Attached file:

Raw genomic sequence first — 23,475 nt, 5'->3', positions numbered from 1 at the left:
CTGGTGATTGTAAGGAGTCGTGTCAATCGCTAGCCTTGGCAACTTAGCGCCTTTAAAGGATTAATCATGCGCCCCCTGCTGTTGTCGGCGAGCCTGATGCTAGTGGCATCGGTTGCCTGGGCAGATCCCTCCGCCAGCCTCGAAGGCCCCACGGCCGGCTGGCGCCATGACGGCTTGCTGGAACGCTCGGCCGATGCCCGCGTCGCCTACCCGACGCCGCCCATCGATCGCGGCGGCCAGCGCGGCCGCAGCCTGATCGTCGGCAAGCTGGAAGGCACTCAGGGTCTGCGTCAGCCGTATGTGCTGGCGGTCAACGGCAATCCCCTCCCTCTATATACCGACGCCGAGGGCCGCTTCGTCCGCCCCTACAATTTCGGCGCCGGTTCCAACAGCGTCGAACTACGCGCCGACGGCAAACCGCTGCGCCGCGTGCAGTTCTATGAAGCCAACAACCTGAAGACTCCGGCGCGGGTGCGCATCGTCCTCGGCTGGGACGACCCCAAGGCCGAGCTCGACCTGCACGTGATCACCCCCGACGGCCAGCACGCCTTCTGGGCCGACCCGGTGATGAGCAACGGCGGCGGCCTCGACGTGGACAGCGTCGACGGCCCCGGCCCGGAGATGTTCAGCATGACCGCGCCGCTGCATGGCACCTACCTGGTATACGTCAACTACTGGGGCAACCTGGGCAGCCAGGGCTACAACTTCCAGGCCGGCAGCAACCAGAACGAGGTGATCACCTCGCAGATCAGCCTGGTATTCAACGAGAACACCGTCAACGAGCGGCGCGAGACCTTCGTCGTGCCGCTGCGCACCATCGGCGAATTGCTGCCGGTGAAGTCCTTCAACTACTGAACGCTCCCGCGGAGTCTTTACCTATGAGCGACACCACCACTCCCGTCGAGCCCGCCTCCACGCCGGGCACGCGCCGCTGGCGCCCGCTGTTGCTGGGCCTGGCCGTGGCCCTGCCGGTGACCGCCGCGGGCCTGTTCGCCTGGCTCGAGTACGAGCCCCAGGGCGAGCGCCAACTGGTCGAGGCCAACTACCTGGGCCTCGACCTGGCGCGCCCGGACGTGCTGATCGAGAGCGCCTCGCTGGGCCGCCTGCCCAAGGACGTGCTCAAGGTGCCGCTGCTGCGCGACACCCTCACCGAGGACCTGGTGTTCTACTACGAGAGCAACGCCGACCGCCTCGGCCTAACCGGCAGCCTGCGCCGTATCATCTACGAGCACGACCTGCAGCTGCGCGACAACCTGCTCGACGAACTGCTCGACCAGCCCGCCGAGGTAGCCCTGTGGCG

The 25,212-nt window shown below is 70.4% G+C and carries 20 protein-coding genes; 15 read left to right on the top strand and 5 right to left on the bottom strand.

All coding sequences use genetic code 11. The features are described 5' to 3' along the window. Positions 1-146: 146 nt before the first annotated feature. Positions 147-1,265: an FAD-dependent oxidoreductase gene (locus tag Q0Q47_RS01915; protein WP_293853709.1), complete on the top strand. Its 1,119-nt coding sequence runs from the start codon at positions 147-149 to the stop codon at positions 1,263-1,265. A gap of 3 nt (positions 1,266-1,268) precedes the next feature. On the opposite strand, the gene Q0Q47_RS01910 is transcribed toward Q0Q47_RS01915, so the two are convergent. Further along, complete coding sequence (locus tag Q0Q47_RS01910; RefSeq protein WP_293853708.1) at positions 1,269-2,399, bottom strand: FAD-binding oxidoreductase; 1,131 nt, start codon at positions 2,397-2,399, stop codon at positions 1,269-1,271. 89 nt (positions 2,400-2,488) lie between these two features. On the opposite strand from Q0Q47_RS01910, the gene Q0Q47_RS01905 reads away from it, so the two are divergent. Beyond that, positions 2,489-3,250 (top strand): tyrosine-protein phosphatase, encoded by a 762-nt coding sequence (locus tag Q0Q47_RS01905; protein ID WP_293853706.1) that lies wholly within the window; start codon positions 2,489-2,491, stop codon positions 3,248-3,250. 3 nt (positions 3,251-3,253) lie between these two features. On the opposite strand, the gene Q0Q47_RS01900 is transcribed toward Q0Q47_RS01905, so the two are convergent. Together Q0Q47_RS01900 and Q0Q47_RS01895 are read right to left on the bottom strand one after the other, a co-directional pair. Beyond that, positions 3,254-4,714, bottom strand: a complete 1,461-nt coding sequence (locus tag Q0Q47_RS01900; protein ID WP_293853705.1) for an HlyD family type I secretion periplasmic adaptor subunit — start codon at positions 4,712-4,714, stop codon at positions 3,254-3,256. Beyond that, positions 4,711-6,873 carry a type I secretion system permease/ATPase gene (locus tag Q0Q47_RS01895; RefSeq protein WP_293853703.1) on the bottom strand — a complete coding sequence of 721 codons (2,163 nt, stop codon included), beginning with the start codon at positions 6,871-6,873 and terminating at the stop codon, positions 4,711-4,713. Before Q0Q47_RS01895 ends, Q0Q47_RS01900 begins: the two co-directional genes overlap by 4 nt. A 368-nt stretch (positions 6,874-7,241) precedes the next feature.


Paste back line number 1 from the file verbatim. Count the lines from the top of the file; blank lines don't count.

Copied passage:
Raw genomic sequence first — 23,475 nt, 5'->3', positions numbered from 1 at the left: